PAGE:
I think I might try parsing Morse next, it’s a much more interesting problem…

[tags]arduino, morse[/tags]


Arduino: Reading the SHT15 temperature/humidity sensor

Filed under: Arduino,Hacking — jet @ 14:04

Ok, this was a bit more fun and geeky. The SHT15 is a temperature/humidity sensor made by Sensirion. I bought mine from Sparkfun, and at $42 it’s a bit pricey, but it’s pre-mounted on a breakout board saving me a nasty soldering job.

The SHT15 isn’t as fragile as a lot of other electrical components — you can get it wet, put it in the sun, etc. I’ll probably just mount it at the end of some very long leads and not bother putting any sort of protective case on it.

Being the rocket scientist that I am, I didn’t download the specs until I decided to actually write code. Turns out that the SHT15 uses a serial protocol developed by Sensirion; but they were kind enough to post some sample code for the 8051 so it wasn’t too hard to get working on the Arduino.

If you’re trying to get this working, take a look at my Arduino sketch. Writing code to read serial protocols using clock and data pins isn’t for the newcomer, but it isn’t terribly difficult if you know a bit of C, bit-wise operations, and have sample code to reference along with the timing diagrams.



Arduino: Reading the ADXL 3xx Accelerometer

Filed under: Arduino,Hacking — jet @ 17:08

Reading the ADXL 3xx is pretty straightforward — give it power, run lines from the x,y,z pins to three analog pins, and do analogRead()s on the pins.

What’s a bit trickier is dealing with the sensor values. Resting flat on my desk, the x, y, and z values all vary on each read. It’s only by one or two steps, but it’s still noisy and could introduce a lot of jitter into your code. One way of eliminating/reducing noise is to take a running average of sensor readings, then use those to make your decisions.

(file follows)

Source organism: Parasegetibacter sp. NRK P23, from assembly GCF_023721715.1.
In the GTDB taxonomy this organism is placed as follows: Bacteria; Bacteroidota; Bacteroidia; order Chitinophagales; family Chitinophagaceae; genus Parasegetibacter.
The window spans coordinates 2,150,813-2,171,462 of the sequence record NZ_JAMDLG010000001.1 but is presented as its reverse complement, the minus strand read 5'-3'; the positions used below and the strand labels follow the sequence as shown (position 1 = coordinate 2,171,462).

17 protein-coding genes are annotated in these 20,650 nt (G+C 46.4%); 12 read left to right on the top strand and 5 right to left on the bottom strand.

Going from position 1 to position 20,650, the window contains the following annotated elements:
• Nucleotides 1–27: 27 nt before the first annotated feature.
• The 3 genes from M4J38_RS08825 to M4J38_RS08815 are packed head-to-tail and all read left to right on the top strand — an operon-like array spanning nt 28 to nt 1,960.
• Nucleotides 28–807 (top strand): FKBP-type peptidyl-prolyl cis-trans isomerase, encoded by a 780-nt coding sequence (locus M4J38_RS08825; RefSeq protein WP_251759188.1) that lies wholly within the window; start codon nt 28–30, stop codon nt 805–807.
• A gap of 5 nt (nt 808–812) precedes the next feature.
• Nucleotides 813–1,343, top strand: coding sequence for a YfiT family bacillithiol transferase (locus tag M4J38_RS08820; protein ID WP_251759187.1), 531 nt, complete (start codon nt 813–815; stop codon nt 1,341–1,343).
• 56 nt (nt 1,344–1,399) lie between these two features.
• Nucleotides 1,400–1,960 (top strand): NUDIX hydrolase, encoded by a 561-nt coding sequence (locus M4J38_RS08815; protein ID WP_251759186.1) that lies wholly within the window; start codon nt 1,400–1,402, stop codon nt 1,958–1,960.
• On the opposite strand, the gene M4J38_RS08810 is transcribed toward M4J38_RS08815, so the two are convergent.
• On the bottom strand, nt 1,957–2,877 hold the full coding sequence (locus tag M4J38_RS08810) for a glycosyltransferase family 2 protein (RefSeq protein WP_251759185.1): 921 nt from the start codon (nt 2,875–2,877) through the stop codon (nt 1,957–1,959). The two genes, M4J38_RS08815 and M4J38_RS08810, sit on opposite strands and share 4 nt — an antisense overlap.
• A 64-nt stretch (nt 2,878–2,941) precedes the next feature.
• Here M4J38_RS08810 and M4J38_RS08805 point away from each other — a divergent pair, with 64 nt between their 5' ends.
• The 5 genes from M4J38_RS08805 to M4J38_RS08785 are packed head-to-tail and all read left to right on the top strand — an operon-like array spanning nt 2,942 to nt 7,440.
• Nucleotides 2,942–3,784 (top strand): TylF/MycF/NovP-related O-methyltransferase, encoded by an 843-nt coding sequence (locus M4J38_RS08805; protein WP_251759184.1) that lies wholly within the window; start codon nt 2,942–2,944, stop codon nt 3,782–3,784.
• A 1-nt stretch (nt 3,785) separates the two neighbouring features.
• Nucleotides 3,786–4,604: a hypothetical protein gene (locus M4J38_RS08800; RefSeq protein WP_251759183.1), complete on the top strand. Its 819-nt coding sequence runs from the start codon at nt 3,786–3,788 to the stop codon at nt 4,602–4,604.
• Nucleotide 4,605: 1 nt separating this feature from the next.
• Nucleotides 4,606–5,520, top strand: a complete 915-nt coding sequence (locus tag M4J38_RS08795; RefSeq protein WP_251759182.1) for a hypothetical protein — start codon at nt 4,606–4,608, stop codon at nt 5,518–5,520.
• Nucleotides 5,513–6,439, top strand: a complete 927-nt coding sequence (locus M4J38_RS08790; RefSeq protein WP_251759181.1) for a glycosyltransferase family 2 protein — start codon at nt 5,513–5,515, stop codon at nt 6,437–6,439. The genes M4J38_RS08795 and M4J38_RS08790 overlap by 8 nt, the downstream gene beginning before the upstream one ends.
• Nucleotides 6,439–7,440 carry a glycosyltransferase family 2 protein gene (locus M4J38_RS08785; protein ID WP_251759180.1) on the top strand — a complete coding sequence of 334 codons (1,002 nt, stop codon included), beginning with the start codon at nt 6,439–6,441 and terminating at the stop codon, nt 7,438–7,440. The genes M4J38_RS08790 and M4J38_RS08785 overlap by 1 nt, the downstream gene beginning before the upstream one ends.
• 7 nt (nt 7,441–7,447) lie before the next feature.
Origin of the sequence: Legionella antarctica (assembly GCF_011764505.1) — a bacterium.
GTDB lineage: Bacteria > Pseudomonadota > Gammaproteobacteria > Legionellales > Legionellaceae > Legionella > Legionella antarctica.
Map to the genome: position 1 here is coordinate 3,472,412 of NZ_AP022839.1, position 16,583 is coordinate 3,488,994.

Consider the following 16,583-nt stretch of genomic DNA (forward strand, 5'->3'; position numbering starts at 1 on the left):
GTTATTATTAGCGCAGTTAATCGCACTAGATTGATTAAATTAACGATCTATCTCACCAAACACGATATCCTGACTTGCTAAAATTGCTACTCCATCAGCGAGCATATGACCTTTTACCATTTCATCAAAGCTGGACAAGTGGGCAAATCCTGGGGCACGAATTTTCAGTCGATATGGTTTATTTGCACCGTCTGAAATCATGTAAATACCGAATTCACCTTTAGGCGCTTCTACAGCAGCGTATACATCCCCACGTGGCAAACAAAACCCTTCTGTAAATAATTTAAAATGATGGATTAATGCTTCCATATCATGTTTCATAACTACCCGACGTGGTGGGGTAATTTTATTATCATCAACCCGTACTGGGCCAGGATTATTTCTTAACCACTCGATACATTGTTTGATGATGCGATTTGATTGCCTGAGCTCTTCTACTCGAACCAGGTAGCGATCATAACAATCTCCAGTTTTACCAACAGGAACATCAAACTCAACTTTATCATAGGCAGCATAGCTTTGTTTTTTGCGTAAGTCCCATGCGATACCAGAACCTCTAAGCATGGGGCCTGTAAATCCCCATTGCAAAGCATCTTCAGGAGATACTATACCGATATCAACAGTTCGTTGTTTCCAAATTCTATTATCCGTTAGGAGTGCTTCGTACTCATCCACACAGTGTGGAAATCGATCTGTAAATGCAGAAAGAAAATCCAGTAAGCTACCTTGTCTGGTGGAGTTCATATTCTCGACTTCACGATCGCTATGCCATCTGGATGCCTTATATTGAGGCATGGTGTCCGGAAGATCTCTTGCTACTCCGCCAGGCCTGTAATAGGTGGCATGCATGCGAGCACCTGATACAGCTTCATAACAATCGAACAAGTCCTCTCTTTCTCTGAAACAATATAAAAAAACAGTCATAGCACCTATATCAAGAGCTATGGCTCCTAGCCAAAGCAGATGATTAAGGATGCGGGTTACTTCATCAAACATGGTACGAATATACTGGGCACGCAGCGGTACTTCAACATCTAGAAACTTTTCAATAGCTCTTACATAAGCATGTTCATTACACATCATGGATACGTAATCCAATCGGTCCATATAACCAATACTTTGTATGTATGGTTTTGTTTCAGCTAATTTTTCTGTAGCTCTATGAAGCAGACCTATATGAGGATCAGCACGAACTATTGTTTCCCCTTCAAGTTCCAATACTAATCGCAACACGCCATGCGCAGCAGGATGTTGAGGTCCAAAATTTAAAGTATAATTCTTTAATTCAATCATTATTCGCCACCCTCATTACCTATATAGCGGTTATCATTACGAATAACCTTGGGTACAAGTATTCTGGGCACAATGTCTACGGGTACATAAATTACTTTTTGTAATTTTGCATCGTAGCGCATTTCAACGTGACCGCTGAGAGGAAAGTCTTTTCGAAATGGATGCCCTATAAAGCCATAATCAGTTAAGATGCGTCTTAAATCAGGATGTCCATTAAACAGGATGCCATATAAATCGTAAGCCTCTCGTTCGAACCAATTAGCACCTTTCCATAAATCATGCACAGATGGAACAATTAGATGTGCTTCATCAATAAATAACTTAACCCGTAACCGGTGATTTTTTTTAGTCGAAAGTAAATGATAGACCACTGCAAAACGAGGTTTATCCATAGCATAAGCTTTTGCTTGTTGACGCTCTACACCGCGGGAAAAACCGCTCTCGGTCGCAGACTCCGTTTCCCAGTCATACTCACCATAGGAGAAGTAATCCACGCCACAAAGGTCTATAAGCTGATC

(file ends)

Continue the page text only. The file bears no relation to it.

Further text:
Here’s an example Arduino sketch that reads the sensors, computes a running average, then displays the previous average, average, and current raw value for each axis.

A couple of related notes:

  • The power you give the ADXL needs to be the same as the reference voltage on your Arduino. If you power the ADXL directly from the Arduino, then everything is fine. If you power it from another source, you might need to use the external power reference features on the Arduino.
  • While you put power to the ST pin, the ADXL will force all three outputs to the middle value. This is useful for calibrating the ADXL by reading what it things its middle values are for each axis. However, it’s not something the average person will probably care much about, I find it useful as a “is it really working” test while I’m debugging a circuit.



Arduino: Reading the Maxbotix Ultrasonic Rangefinder

Filed under: Arduino,Hacking — jet @ 18:32

This was so easy it wasn’t even funny. I think I spent more time discovering that I was trying to read the wrong pin than I did actually getting this to work. The main reason I’m posting it is so that people considering this rangefinder can see just how easy it is to use compared to some of the other rangefinders out there.

This reads the voltage from the AN (analog) pin on the Maxbotix LV-EZ1 Ultrasonic Range Finder (I got mine at SparkFun). Connect power and ground on the Maxbotix to a reference ground and power, then connect the AN pin to the analog input of your choice.

Here’s a simple program to read the sensor and report the range in inches on serial:

// read values from a LV-MaxSonar-EZ1 sensor
// this is for the Arduino MINI -- change the pin values to suit your board.
// jet@flatline.net
// 1 Dec 2007

int statusLed = 13;

int ez1Analog = 0;

void setup() {


void loop() {
int val = analogRead(ez1Analog);
if (val > 0) {
// The Maxbotix reports 512 steps of information on AN
// but we read that as 1024. Each step is 1", so we need
// to divide by 2 to get the correct rough range in inches.
// this value should also be calibrated for your particular
// sensor and enclosure
val = val / 2;
Serial.println(val); // inches

void blinkLed(int pin, int ms) {
digitalWrite(pin,LOW); // turn it off it was on